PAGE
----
CNH unveils electric, autonomous tractor
Also at its Tech Day, CNH Industrial showed the New Holland T4 Electric Power. The Basildon, U.K.-based multinational claimed that it was the industry’s “first all-electric, light utility tractor prototype with autonomous features.”
“The T4 Electric Power is the ideal solution for lower-horsepower operations,” stated Marc Kermisch, chief digital and information officer at CNH Industrial. “It is suited to mixed-farm, livestock, municipality, orchard, and specialty applications. We know our customers are eager to adopt this type of product, so it makes perfect sense for us to continue our Ag electrification journey with this platform.”
CNH teams in Burr Ridge, Ill., and Modena, Italy, collaborated with strategic partner Monarch Tractor. The electric tractor prototype had New Holland Agriculture branding, while the commercial model will also extend to CNH's Case IH brand.
The company touted the first-generation, battery electric light vehicle's power of 120hp, full-day endurance, and performance compared with diesel models. It also said the new tractor is quiet, environmentally sustainable, and precise.
“What makes this tractor a world-first are its autonomous features and automated capabilities,” said CNH. “Together, these technologies provide leading solutions that support operators of all skill levels.”
The T4 Electric Power’s roof houses sensors, cameras, and control units. Farmers can remotely activate the tractor via a smartphone app.
“Shadow Follow Me” mode lets operators synchronize machines to work together, CNH said. A 360-degree perception system detects and avoids obstacles, while telematics and auto guidance keep all functions in check for operators.
Fleet Management lets the farm manager assign tasks to each piece of equipment, said CNH. Implement recognition ensures that the tractor seamlessly links up with required attachments.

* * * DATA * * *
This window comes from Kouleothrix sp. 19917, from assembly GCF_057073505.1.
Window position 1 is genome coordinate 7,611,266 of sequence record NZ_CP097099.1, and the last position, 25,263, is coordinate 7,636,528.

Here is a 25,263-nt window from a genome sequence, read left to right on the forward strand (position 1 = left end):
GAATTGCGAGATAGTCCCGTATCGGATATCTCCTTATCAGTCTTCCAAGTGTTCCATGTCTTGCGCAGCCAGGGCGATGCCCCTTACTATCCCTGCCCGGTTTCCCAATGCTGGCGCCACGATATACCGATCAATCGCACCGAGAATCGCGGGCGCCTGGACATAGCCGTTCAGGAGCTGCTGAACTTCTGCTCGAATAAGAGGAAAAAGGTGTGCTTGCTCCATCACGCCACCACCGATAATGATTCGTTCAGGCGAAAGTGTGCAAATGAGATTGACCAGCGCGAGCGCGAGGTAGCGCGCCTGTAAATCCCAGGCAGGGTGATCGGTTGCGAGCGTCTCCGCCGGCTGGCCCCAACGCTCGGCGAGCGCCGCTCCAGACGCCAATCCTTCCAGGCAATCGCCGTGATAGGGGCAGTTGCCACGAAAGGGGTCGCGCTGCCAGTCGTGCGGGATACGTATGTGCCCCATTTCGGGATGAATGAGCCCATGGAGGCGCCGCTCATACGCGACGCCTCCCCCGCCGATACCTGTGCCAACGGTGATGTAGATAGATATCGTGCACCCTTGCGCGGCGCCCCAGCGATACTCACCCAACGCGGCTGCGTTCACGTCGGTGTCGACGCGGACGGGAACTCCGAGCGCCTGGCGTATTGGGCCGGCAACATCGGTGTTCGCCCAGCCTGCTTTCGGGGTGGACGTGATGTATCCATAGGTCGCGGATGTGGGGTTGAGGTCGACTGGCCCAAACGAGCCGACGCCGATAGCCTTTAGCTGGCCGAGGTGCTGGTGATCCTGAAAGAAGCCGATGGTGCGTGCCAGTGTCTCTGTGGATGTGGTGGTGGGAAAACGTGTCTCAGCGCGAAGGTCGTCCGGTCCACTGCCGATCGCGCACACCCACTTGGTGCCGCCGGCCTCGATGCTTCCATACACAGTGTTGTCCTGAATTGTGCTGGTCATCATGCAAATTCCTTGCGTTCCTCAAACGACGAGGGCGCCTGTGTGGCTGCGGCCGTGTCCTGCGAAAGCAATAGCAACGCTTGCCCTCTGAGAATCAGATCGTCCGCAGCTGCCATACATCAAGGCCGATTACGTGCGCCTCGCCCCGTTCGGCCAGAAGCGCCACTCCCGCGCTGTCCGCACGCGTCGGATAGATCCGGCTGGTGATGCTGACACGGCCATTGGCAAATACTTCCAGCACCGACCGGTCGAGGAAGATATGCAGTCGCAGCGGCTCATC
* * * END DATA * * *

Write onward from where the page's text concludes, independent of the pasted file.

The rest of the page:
Also, offboard digital services let farmers run the tractor from anywhere, at any time, while monitoring its performance and battery level, asserted CNH.
Baler automation arrives for New Holland, Case IH equipment
CNH Industrial said its baler automation for New Holland large square balers feature new technology that uses lidar to scan the windrow in front of the tractor for density, volume, and direction. The tractor and baler then use this input to automatically control steering, forward speed, and baler settings for accurate crop feeding.
This system can optimize the bale shape, increase productivity, protect operator comfort, and reduce fuel consumption, said the company, which recently acquired a 10% stake in smart implement firm Stout Industrial Technology and opened an electrification center in Michigan. Case IH will also offer the baling automation feature.
“We’re on the road to full autonomy,” said Parag Garg, chief digital product officer at CNH. “We focus on delivering an autonomous tech stack that scales across all production cycles for the cash crop segment: crop preparation, planting/seeding, crop care, harvest, hay, and forage.”
“Focusing on automation and autonomy is not taking farmers out of farming; it’s making their machines more productive with functional automation,” he added. “Our focus is to make the Precision Technology on our equipment so smart, that the customer can focus on the farm and let CNH Industrial take care of the rest.”